By Ruggero Savinio
Montecastello di Vibio, International School of Art
August 16, 1999
Today I would like to speak about some things concerning my own experience, or some thoughts I have had during my life as a painter. To begin I want to say that the most important thing in painting, as in art generally, is the material. Even in the most spiritual art like music, for instance, which is made of the material of sounds, or like poetry, which employs verbal material. This seems quite obvious. Yet the problem is more complex.
Painting is involved with matter and so are painters. I'm speaking about the physical aspect of painting, belonging to a world of concrete things, which could be called "the body of the world". This body concerns ourselves and our own body because we are made of the same matter, and we are fragile and mortal like everything that is living. In fact painting is a living thing, and its life depends precisely on its material condition.
Painters have a double feeling about matter. They are both attracted and repelled by it. Sometimes painters are attracted to matter as children are attracted to the matter of the world: the dirt, the water, the sand, and also matter which is, in Plato's opinion, the most disgusting, and which can't belong to the Kingdom of Beauty: the hair and the mud.
Sometimes painters lose their childlike simplicity and are disgusted by matter. For example when I look at my fingers, at my hands, and also at my clothes and everything around me marked by colours I have a moment of disgust, and I repeat to myself this sentence of Van Gogh: "We, painters, are doing a dirty job."
So, it was with this double feeling that I was always attracted to matter. At the beginning of my education I was studying Latin literature at the University of Rome, and, at the same time, I was visiting frequently the places where relics of Roman art are preserved. I remember very well the impression I got from those ruined walls, on which one can see some fragments of painting, figures of Gods or mysterious and imaginary landscapes. In this way I was reliving the same experience that Flemish and Italian painters of Raphael's milieu had. They had come though some holes in the ground into the ruins of the Domus Aurea, the famous and splendid palace of the emperor Nero. In these halls they had found paintings still preserved but now completely erased, which inspired decorators called grottesche, from the word grotta, which means cave, as people used to call this place.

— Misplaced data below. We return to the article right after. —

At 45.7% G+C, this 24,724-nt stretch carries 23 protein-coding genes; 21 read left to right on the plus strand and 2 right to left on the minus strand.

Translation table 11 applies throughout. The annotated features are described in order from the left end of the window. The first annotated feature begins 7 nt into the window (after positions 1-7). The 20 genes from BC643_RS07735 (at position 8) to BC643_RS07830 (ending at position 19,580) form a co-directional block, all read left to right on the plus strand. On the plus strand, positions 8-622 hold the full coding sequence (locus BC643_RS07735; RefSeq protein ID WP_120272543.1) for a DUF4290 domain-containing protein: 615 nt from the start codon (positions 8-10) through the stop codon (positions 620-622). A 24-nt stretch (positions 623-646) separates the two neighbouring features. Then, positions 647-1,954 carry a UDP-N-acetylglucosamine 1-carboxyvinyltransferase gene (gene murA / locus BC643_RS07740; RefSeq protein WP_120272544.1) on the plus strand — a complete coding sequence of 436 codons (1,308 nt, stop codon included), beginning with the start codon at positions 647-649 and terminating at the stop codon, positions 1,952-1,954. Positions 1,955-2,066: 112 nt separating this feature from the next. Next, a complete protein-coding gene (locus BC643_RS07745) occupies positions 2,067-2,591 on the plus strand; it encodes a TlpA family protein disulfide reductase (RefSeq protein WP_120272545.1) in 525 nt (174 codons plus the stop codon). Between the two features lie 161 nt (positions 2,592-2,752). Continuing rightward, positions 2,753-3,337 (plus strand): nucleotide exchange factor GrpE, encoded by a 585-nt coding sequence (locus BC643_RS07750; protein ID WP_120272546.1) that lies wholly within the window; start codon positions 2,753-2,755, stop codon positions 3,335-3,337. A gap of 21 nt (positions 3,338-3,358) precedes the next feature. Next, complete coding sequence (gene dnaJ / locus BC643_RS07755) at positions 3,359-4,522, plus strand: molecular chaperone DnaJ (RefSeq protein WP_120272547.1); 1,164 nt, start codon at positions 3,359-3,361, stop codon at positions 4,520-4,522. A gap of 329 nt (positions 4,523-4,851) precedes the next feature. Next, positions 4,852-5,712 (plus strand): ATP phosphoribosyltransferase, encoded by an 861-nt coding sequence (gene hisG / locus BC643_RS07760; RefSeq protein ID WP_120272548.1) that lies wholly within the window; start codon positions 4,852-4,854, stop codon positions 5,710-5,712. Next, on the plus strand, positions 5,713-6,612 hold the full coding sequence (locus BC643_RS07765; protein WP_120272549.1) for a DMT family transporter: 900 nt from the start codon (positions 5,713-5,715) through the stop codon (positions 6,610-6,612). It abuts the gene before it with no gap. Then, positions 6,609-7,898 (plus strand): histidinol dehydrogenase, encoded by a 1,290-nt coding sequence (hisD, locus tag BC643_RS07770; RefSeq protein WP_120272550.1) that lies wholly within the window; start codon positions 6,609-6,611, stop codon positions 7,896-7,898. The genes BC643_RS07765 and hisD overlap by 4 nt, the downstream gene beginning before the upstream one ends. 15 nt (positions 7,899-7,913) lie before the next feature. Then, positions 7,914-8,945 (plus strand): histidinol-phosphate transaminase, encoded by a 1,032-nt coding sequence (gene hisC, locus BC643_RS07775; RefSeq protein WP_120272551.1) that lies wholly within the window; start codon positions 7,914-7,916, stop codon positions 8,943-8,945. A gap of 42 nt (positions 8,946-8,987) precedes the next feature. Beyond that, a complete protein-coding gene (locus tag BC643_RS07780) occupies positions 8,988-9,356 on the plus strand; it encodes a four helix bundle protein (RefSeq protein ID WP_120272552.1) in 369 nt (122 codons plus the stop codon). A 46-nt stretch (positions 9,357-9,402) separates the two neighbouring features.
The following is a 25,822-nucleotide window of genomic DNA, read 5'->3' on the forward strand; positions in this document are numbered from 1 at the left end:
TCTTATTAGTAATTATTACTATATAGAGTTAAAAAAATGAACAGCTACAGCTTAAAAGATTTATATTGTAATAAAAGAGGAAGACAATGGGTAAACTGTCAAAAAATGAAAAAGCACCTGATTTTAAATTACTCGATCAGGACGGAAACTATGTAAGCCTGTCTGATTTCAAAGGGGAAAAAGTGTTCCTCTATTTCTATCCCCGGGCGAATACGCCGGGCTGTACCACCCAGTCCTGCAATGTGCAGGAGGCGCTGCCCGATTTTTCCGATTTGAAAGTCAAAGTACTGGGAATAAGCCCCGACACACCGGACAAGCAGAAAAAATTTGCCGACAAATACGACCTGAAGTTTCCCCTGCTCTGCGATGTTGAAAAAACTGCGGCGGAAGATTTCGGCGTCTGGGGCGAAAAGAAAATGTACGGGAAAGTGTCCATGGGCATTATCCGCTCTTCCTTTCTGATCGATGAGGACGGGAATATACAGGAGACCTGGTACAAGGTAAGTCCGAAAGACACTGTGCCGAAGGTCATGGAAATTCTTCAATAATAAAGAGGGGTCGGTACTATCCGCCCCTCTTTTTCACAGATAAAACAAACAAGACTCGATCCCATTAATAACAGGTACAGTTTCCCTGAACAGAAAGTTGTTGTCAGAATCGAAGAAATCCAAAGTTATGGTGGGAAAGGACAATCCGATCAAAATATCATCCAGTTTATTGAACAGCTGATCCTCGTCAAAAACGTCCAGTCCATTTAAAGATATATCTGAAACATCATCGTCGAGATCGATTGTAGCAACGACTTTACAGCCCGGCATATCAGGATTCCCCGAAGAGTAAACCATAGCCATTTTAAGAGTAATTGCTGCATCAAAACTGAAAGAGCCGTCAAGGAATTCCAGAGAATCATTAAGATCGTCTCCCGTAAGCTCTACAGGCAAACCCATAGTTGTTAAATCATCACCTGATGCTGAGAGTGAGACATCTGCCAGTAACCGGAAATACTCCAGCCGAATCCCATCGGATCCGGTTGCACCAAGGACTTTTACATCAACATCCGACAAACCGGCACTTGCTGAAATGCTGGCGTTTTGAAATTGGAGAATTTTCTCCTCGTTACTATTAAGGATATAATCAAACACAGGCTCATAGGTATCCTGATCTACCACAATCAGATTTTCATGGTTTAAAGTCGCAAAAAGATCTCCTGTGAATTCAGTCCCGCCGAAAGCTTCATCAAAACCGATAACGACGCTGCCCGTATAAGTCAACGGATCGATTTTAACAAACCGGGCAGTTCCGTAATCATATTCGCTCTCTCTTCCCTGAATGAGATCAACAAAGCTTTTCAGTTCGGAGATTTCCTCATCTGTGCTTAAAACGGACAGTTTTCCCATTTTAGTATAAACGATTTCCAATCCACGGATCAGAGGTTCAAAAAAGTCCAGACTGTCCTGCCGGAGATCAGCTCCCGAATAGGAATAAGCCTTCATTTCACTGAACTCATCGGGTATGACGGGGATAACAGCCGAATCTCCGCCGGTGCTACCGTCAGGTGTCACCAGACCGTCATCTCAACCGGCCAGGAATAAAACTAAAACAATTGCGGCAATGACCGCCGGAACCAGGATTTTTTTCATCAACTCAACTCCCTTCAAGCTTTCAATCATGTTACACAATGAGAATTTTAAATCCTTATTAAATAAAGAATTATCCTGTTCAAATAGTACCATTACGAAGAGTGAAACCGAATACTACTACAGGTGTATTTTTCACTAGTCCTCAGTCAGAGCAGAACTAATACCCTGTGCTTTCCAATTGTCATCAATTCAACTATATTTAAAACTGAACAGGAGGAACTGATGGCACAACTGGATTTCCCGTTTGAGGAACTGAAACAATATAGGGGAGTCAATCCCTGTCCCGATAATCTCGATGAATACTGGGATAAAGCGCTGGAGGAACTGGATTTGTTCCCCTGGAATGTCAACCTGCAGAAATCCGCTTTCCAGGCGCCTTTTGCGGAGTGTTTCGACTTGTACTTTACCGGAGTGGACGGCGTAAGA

My experience of ancient things can best be described as an experience of matter. I didn't find a splendid world to imitate and to offer up to our own world, but I had of this disappeared world a ruined and fragmented image, a sense of the wall, of the spots, of the humidity, and of time's work. So the matter became for me a thing containing the past, our past not only geological or biological, but also historical and artistic, a defaced past, but supporting us. In fact in the word matter, materia, there is the word mater, which means mother, and we can remember a painting by the Italian painter Boccioni representing his mother, entitled Materia.
At the same time I discovered ancient literature and art I was surrounded by the works of an artistic movement, mainly French, called Informel, or informal, a kind of European version of American action painting. Painters like Fautrier or Dubuffet employed matter as the protagonist of their works.
In my case I tried to join this sense of matter with the sense of ancient classic culture. I was also interested in the poetry of the famous Italian poet Guiseppe Ungaretti, who was at that time my professor at University, who put in his poems something ancient, like an echo of Virgil or other classical poets. The story of my life as a painter is the story of my relationship with matter. Matter is for a painter the ground, which contains all the opportunities of shape, and also every weight, obscurity and confusion.
Painting is a way from going from obscurity, confusion and heaviness towards clarity and lightness. Nevertheless we must remember that something obscure will always be kept, because our human condition is dramatically divided between darkness and light, heaviness and grace, and all the big contrasts. That's why we have to struggle with this material of ground, against the inertia of support, and, as an alchemist, we have to go from the obscurity and the stillness of the matter--which the alchemists called nigredo--to the clear life of the forms.